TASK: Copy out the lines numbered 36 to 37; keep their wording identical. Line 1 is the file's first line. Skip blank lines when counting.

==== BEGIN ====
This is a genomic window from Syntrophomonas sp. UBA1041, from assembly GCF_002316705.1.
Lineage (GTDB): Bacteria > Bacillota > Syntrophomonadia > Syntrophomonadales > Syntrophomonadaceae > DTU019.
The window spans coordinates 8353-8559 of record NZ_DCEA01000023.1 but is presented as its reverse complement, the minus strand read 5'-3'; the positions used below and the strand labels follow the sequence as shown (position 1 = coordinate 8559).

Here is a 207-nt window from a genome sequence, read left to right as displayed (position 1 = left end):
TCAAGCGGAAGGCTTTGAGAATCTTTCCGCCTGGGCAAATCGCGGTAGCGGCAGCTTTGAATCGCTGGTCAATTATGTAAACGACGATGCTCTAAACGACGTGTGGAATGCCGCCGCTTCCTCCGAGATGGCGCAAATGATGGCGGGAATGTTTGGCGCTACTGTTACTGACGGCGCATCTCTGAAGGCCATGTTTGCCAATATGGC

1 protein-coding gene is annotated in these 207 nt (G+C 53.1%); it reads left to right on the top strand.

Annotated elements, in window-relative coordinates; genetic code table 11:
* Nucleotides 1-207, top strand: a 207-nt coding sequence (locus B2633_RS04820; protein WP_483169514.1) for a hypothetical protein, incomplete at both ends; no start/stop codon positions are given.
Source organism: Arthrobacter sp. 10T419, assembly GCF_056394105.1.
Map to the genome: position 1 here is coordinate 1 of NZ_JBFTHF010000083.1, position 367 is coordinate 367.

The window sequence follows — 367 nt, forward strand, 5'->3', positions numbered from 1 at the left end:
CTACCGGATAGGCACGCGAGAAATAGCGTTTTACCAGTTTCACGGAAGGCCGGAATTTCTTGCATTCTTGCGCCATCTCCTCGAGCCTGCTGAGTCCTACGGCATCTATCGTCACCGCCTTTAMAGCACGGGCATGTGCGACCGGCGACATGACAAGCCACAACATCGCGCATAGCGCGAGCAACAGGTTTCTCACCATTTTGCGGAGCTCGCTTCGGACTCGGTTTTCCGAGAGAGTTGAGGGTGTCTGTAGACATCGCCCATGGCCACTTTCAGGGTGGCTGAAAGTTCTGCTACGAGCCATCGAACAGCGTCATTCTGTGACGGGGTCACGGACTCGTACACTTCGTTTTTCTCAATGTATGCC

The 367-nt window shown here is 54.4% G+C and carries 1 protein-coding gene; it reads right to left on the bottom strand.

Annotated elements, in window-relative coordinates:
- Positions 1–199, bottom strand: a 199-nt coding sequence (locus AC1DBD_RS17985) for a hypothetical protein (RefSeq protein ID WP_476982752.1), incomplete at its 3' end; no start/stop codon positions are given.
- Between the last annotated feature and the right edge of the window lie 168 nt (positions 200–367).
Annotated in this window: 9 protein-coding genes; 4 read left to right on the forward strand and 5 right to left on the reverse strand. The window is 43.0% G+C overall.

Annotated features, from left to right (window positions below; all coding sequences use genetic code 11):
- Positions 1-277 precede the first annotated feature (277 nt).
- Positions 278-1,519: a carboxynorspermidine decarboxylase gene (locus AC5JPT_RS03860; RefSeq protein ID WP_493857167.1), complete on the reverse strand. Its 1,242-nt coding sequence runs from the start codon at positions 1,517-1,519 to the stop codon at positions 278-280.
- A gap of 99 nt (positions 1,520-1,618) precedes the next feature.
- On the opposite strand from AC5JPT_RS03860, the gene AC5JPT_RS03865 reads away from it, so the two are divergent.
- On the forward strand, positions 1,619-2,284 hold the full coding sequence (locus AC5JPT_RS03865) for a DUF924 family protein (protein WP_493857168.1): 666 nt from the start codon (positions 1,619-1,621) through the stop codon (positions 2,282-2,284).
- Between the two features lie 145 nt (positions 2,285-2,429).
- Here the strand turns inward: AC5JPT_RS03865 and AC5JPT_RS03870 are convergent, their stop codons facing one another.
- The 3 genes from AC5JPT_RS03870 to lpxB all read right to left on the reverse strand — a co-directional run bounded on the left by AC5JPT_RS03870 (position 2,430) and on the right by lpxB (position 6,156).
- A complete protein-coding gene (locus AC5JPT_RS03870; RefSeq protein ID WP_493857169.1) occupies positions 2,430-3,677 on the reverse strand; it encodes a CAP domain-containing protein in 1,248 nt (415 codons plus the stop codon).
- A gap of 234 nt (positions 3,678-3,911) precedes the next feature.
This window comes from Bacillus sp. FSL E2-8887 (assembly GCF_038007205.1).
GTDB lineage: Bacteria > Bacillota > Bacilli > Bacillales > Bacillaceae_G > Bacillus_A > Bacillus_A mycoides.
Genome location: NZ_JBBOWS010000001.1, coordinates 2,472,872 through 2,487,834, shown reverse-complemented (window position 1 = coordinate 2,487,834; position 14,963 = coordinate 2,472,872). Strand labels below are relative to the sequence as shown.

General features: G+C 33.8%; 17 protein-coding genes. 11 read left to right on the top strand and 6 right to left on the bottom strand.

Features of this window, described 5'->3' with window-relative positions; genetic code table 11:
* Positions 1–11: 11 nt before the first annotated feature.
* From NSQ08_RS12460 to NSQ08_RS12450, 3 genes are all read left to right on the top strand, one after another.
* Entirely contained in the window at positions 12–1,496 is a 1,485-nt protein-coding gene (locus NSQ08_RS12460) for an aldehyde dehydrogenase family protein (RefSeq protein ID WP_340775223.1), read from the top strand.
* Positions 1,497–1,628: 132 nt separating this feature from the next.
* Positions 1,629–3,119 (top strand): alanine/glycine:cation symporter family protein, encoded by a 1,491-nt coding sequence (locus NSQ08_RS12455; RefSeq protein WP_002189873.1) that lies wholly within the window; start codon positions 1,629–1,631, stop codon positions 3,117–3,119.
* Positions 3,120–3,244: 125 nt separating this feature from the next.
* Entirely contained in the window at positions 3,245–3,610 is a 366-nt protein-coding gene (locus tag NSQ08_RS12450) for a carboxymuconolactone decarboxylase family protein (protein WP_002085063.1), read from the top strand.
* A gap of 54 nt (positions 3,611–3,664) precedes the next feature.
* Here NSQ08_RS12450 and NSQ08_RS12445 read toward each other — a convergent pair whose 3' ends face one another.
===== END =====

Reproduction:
* Entirely contained in the window at positions 12–1,496 is a 1,485-nt protein-coding gene (locus NSQ08_RS12460) for an aldehyde dehydrogenase family protein (RefSeq protein ID WP_340775223.1), read from the top strand.
* Positions 1,497–1,628: 132 nt separating this feature from the next.